machine itself posing their hazard if you have a connected washing machine
existing assumptions must be challenged with the respect to the functionality
and hazards can a spin cycle speed be reprogrammed with lack of software
security control be considered a hazard in itself that the standard should
address these types of considerations our starting point for addressing the
safety of IOT voluntary appliance standards consensus bodies are taking
strides to address some of these concerns for example they have
considered that embedded functions that are possible and not just those of the
initial factory configuration may be altered by an IOT connection where that
can lead to a safety consequence the hardware and software must reliably
minimize that risk the ability to locally override a remote setting or
control is also important youõll standards address the functional safety
of a consumer product in the context of the expected use as well as the
foreseeable uses enabled by IOT technology remote operation delayed
starting timed operation and the like have long been a part of the appliance
landscape while these aspects have been appropriately addressed the connected
technology potential expands these operating modes were not previously seen
what constitutes a potentially foreseeable use is likely to evolve with
the technology an interesting example of this internet connected
electric iron an attendant appliance it was unlikely candidate for the IOT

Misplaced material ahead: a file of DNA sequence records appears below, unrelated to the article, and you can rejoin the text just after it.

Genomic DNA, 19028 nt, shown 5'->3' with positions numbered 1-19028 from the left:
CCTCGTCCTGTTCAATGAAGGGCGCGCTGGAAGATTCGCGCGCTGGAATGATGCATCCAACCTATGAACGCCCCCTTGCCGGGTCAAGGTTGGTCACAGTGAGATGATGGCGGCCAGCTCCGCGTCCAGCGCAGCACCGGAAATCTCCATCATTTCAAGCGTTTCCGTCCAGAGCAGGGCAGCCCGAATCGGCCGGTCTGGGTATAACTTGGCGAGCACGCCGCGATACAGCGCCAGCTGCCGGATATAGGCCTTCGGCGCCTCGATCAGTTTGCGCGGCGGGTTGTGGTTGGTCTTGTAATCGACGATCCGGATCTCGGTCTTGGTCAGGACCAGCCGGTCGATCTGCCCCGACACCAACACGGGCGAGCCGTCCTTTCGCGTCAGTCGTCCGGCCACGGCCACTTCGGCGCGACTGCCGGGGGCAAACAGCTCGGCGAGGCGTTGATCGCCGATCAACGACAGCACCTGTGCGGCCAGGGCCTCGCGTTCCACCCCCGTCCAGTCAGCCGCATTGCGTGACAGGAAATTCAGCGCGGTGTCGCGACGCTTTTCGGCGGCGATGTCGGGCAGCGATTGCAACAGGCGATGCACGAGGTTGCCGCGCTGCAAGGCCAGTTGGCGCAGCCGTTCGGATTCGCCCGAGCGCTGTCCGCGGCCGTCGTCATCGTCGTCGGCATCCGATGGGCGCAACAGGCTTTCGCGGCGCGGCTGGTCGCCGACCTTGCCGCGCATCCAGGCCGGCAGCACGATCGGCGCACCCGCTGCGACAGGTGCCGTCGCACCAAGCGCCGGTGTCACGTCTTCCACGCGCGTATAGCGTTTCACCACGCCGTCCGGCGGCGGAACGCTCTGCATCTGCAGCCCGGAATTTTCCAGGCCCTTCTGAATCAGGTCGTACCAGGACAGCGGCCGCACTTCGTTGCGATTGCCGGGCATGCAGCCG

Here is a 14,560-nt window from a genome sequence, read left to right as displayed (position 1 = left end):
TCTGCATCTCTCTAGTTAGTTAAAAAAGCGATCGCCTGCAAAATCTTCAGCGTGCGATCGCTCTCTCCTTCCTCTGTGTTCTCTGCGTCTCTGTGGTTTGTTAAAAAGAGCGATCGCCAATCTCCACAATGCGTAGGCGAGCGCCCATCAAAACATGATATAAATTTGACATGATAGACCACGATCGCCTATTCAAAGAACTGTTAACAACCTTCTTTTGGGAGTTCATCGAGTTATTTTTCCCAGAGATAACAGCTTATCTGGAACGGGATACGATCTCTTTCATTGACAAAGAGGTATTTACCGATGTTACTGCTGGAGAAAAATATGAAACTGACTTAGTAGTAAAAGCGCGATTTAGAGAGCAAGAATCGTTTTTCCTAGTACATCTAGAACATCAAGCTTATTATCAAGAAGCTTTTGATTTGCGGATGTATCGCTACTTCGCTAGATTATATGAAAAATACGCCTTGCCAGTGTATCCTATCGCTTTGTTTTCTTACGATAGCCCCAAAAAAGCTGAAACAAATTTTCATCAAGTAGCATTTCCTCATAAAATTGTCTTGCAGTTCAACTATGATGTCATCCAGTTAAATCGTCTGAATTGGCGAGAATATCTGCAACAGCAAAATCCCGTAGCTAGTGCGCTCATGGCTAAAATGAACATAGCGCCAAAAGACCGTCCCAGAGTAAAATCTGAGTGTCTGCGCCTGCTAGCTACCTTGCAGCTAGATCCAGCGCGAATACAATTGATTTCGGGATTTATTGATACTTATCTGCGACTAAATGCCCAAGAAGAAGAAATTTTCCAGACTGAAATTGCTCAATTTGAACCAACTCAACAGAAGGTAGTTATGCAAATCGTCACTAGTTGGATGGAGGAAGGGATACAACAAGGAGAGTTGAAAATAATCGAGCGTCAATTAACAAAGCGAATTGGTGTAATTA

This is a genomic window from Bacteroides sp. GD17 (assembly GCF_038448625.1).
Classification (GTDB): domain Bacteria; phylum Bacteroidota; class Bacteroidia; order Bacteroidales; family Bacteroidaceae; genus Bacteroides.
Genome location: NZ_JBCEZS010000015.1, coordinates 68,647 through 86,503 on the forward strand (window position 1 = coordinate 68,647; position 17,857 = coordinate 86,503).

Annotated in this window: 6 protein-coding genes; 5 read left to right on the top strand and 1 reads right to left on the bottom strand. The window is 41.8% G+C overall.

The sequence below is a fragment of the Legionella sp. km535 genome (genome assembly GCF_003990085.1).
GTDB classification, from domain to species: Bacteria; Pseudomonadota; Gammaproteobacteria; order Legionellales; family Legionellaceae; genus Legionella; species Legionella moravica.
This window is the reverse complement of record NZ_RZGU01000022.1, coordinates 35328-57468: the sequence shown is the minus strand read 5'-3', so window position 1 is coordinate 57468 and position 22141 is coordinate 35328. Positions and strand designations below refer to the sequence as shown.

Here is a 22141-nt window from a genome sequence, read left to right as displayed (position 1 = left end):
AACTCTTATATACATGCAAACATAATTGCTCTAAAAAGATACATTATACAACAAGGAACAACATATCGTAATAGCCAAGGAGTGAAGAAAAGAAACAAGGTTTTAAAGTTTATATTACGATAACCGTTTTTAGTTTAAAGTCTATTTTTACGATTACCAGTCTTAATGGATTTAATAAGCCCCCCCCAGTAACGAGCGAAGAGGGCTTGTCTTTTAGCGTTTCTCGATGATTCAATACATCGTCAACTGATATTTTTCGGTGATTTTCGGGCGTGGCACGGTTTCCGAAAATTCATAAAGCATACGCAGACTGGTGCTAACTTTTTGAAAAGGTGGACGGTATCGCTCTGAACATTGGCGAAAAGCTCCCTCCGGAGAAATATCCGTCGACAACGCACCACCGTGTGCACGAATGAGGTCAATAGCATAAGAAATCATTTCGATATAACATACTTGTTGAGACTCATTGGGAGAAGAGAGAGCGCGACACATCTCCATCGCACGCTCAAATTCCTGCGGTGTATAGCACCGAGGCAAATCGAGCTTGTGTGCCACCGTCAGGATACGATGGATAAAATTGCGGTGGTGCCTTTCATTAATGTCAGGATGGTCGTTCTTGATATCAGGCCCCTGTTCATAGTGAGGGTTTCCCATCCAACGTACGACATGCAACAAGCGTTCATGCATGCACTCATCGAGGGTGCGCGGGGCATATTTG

connected technology however it was one of the earliest appliances to be
connected the age-old worry did I shut off my iron now can be resolved from a
remote location it is important that a contemplated requirements or standards
revalidate the underlying assumptions for a product and question when
employing IOT connected technology to the greatest extent practical any
resulting requirement should consider the individual and use application to
fully appreciate these some shion’s the commission should also
consider the inherent hazard posed by IOT connected devices being connected
means a wired or wireless communication device is included in the consumer
product it is likely that the electromagnetic environment of that
product is different when a radio is embedded the immunity of sensitive
electronics from the consequences of radio operation must be ensured this is
particularly important for safety devices transient signals can adversely
affect both the hardware and the software a programmable electronics
another consideration is protection against cybersecurity threats this is an
area of active safety standards work it is highly desirable to enable the
upgrading of a product after it is in the field however the act of updating
software can be a source of risk when there is an unsecure connection to a
public network media reports of hacking incidents demonstrate that insecure
technology products are discoverable there may be motivation to alter the
products such that its safety is no longer assured this would be a concern
of high-risk products such as indoor space heaters in conclusion you all
works to facilitate the development of comprehensive stakeholder-driven IOT
specific requirements that will bring consistency and predictability to the
Internet connected consumer product safety performance and will contribute
to the continued growth in the deployment of connected products systems
therefore ul supports the Commission’s effort to explore IOT and emerging
technologies and commend you for holding this initial public stakeholder meeting
on IOT safety issues as the Commission considers how it will tackle safety
challenges and promote the realization of potential safety improvements arising
from IOT and other innovative technologies ul remains committed to
working with the Commission and safety minded stakeholders to continue
advancing solutions to further improve the safety of Internet connected
consumer products thank you very much this
to Freeman good morning acting chairman Buerkle commissioners by way of
background I’m a partner in the London office of the law firm Cooley where I